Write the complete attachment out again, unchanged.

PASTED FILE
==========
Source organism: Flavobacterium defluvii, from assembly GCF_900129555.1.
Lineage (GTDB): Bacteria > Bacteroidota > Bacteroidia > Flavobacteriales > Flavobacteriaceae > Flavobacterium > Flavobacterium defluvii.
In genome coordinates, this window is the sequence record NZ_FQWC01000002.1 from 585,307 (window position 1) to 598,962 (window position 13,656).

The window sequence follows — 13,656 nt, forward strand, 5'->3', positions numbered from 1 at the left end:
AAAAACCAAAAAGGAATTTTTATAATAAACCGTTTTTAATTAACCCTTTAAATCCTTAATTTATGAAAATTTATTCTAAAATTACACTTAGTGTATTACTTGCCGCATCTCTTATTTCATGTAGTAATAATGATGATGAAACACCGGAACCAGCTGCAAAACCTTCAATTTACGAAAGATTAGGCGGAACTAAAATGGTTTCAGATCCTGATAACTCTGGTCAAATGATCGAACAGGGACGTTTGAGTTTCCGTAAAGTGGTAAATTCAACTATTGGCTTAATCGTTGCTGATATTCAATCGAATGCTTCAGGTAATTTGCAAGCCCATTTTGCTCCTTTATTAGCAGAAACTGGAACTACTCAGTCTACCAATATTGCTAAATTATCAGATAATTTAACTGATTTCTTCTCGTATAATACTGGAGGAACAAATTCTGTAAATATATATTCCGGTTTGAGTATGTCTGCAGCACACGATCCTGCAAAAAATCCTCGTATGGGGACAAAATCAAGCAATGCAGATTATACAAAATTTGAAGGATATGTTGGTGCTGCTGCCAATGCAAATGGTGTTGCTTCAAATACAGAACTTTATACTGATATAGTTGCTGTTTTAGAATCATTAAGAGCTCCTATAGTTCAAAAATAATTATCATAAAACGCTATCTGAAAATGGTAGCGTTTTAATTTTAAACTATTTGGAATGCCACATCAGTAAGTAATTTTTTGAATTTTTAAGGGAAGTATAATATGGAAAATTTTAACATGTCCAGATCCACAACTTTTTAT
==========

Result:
Source organism: Flavobacterium defluvii, from assembly GCF_900129555.1.
Lineage (GTDB): Bacteria > Bacteroidota > Bacteroidia > Flavobacteriales > Flavobacteriaceae > Flavobacterium > Flavobacterium defluvii.
In genome coordinates, this window is the sequence record NZ_FQWC01000002.1 from 585,307 (window position 1) to 598,962 (window position 13,656).

The window sequence follows — 13,656 nt, forward strand, 5'->3', positions numbered from 1 at the left end:
AAAAACCAAAAAGGAATTTTTATAATAAACCGTTTTTAATTAACCCTTTAAATCCTTAATTTATGAAAATTTATTCTAAAATTACACTTAGTGTATTACTTGCCGCATCTCTTATTTCATGTAGTAATAATGATGATGAAACACCGGAACCAGCTGCAAAACCTTCAATTTACGAAAGATTAGGCGGAACTAAAATGGTTTCAGATCCTGATAACTCTGGTCAAATGATCGAACAGGGACGTTTGAGTTTCCGTAAAGTGGTAAATTCAACTATTGGCTTAATCGTTGCTGATATTCAATCGAATGCTTCAGGTAATTTGCAAGCCCATTTTGCTCCTTTATTAGCAGAAACTGGAACTACTCAGTCTACCAATATTGCTAAATTATCAGATAATTTAACTGATTTCTTCTCGTATAATACTGGAGGAACAAATTCTGTAAATATATATTCCGGTTTGAGTATGTCTGCAGCACACGATCCTGCAAAAAATCCTCGTATGGGGACAAAATCAAGCAATGCAGATTATACAAAATTTGAAGGATATGTTGGTGCTGCTGCCAATGCAAATGGTGTTGCTTCAAATACAGAACTTTATACTGATATAGTTGCTGTTTTAGAATCATTAAGAGCTCCTATAGTTCAAAAATAATTATCATAAAACGCTATCTGAAAATGGTAGCGTTTTAATTTTAAACTATTTGGAATGCCACATCAGTAAGTAATTTTTTGAATTTTTAAGGGAAGTATAATATGGAAAATTTTAACATGTCCAGATCCACAACTTTTTAT